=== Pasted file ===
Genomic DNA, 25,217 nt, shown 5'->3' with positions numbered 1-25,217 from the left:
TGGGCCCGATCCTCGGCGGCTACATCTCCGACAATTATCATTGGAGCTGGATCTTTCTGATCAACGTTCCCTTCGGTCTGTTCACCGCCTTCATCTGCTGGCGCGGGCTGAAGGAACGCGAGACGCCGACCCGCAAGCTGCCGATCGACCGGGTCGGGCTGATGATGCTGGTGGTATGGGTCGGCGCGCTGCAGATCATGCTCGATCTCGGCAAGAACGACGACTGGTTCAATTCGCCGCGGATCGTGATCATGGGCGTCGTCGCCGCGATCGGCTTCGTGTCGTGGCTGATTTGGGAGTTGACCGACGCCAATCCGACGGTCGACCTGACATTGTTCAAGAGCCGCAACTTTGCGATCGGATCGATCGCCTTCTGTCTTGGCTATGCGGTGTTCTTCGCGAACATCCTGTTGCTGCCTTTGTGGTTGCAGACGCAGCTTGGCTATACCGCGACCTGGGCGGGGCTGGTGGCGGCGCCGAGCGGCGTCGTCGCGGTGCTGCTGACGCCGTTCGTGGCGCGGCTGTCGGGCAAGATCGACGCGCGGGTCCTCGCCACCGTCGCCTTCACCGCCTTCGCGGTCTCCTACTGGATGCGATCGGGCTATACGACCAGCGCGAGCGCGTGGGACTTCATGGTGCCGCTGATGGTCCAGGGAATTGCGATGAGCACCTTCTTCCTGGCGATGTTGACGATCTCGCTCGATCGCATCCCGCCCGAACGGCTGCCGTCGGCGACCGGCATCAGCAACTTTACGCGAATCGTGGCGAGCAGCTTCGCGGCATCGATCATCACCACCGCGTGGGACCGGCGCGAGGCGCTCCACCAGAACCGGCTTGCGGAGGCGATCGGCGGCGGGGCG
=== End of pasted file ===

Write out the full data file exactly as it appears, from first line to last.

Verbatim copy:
Genomic DNA, 25,217 nt, shown 5'->3' with positions numbered 1-25,217 from the left:
TGGGCCCGATCCTCGGCGGCTACATCTCCGACAATTATCATTGGAGCTGGATCTTTCTGATCAACGTTCCCTTCGGTCTGTTCACCGCCTTCATCTGCTGGCGCGGGCTGAAGGAACGCGAGACGCCGACCCGCAAGCTGCCGATCGACCGGGTCGGGCTGATGATGCTGGTGGTATGGGTCGGCGCGCTGCAGATCATGCTCGATCTCGGCAAGAACGACGACTGGTTCAATTCGCCGCGGATCGTGATCATGGGCGTCGTCGCCGCGATCGGCTTCGTGTCGTGGCTGATTTGGGAGTTGACCGACGCCAATCCGACGGTCGACCTGACATTGTTCAAGAGCCGCAACTTTGCGATCGGATCGATCGCCTTCTGTCTTGGCTATGCGGTGTTCTTCGCGAACATCCTGTTGCTGCCTTTGTGGTTGCAGACGCAGCTTGGCTATACCGCGACCTGGGCGGGGCTGGTGGCGGCGCCGAGCGGCGTCGTCGCGGTGCTGCTGACGCCGTTCGTGGCGCGGCTGTCGGGCAAGATCGACGCGCGGGTCCTCGCCACCGTCGCCTTCACCGCCTTCGCGGTCTCCTACTGGATGCGATCGGGCTATACGACCAGCGCGAGCGCGTGGGACTTCATGGTGCCGCTGATGGTCCAGGGAATTGCGATGAGCACCTTCTTCCTGGCGATGTTGACGATCTCGCTCGATCGCATCCCGCCCGAACGGCTGCCGTCGGCGACCGGCATCAGCAACTTTACGCGAATCGTGGCGAGCAGCTTCGCGGCATCGATCATCACCACCGCGTGGGACCGGCGCGAGGCGCTCCACCAGAACCGGCTTGCGGAGGCGATCGGCGGCGGGGCG